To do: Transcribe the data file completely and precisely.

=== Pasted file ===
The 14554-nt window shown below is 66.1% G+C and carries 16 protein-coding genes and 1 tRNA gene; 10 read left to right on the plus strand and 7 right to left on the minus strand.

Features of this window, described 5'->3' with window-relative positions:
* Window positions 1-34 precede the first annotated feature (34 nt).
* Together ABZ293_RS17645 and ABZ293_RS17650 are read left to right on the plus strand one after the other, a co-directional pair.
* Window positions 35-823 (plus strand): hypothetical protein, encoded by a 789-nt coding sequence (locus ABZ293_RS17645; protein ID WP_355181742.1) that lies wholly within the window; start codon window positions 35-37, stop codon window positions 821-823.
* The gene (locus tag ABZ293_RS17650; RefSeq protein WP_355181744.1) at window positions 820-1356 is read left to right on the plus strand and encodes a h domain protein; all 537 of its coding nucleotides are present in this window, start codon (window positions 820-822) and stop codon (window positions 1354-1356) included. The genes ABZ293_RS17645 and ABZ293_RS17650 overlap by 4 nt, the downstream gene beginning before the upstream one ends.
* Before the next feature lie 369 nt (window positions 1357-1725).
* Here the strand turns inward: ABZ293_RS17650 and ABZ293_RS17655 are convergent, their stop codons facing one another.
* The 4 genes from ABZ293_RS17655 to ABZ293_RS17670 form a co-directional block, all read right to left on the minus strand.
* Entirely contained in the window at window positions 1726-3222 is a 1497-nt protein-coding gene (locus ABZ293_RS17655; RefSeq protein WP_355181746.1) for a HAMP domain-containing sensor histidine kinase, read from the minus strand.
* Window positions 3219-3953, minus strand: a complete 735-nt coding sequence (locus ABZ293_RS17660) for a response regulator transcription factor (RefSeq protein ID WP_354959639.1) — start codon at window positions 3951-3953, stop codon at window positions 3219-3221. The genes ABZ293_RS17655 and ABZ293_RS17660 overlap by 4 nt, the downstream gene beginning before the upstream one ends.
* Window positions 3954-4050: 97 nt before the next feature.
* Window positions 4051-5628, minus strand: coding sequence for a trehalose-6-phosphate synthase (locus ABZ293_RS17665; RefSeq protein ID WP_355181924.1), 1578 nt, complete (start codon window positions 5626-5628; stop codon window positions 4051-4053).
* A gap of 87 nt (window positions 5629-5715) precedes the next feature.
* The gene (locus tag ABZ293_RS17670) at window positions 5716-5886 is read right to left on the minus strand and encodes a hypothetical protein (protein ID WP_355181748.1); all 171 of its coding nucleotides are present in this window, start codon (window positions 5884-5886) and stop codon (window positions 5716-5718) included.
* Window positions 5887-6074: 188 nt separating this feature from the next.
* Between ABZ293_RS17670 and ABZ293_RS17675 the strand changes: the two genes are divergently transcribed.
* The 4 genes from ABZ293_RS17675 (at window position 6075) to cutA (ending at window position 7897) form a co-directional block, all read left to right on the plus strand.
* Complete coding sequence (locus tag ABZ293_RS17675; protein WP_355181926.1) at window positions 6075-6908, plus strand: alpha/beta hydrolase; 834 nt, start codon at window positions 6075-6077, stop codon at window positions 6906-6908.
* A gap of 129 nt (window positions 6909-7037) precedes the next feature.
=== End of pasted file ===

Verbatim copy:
The 14554-nt window shown below is 66.1% G+C and carries 16 protein-coding genes and 1 tRNA gene; 10 read left to right on the plus strand and 7 right to left on the minus strand.

Features of this window, described 5'->3' with window-relative positions:
* Window positions 1-34 precede the first annotated feature (34 nt).
* Together ABZ293_RS17645 and ABZ293_RS17650 are read left to right on the plus strand one after the other, a co-directional pair.
* Window positions 35-823 (plus strand): hypothetical protein, encoded by a 789-nt coding sequence (locus ABZ293_RS17645; protein ID WP_355181742.1) that lies wholly within the window; start codon window positions 35-37, stop codon window positions 821-823.
* The gene (locus tag ABZ293_RS17650; RefSeq protein WP_355181744.1) at window positions 820-1356 is read left to right on the plus strand and encodes a h domain protein; all 537 of its coding nucleotides are present in this window, start codon (window positions 820-822) and stop codon (window positions 1354-1356) included. The genes ABZ293_RS17645 and ABZ293_RS17650 overlap by 4 nt, the downstream gene beginning before the upstream one ends.
* Before the next feature lie 369 nt (window positions 1357-1725).
* Here the strand turns inward: ABZ293_RS17650 and ABZ293_RS17655 are convergent, their stop codons facing one another.
* The 4 genes from ABZ293_RS17655 to ABZ293_RS17670 form a co-directional block, all read right to left on the minus strand.
* Entirely contained in the window at window positions 1726-3222 is a 1497-nt protein-coding gene (locus ABZ293_RS17655; RefSeq protein WP_355181746.1) for a HAMP domain-containing sensor histidine kinase, read from the minus strand.
* Window positions 3219-3953, minus strand: a complete 735-nt coding sequence (locus ABZ293_RS17660) for a response regulator transcription factor (RefSeq protein ID WP_354959639.1) — start codon at window positions 3951-3953, stop codon at window positions 3219-3221. The genes ABZ293_RS17655 and ABZ293_RS17660 overlap by 4 nt, the downstream gene beginning before the upstream one ends.
* Window positions 3954-4050: 97 nt before the next feature.
* Window positions 4051-5628, minus strand: coding sequence for a trehalose-6-phosphate synthase (locus ABZ293_RS17665; RefSeq protein ID WP_355181924.1), 1578 nt, complete (start codon window positions 5626-5628; stop codon window positions 4051-4053).
* A gap of 87 nt (window positions 5629-5715) precedes the next feature.
* The gene (locus tag ABZ293_RS17670) at window positions 5716-5886 is read right to left on the minus strand and encodes a hypothetical protein (protein ID WP_355181748.1); all 171 of its coding nucleotides are present in this window, start codon (window positions 5884-5886) and stop codon (window positions 5716-5718) included.
* Window positions 5887-6074: 188 nt separating this feature from the next.
* Between ABZ293_RS17670 and ABZ293_RS17675 the strand changes: the two genes are divergently transcribed.
* The 4 genes from ABZ293_RS17675 (at window position 6075) to cutA (ending at window position 7897) form a co-directional block, all read left to right on the plus strand.
* Complete coding sequence (locus tag ABZ293_RS17675; protein WP_355181926.1) at window positions 6075-6908, plus strand: alpha/beta hydrolase; 834 nt, start codon at window positions 6075-6077, stop codon at window positions 6906-6908.
* A gap of 129 nt (window positions 6909-7037) precedes the next feature.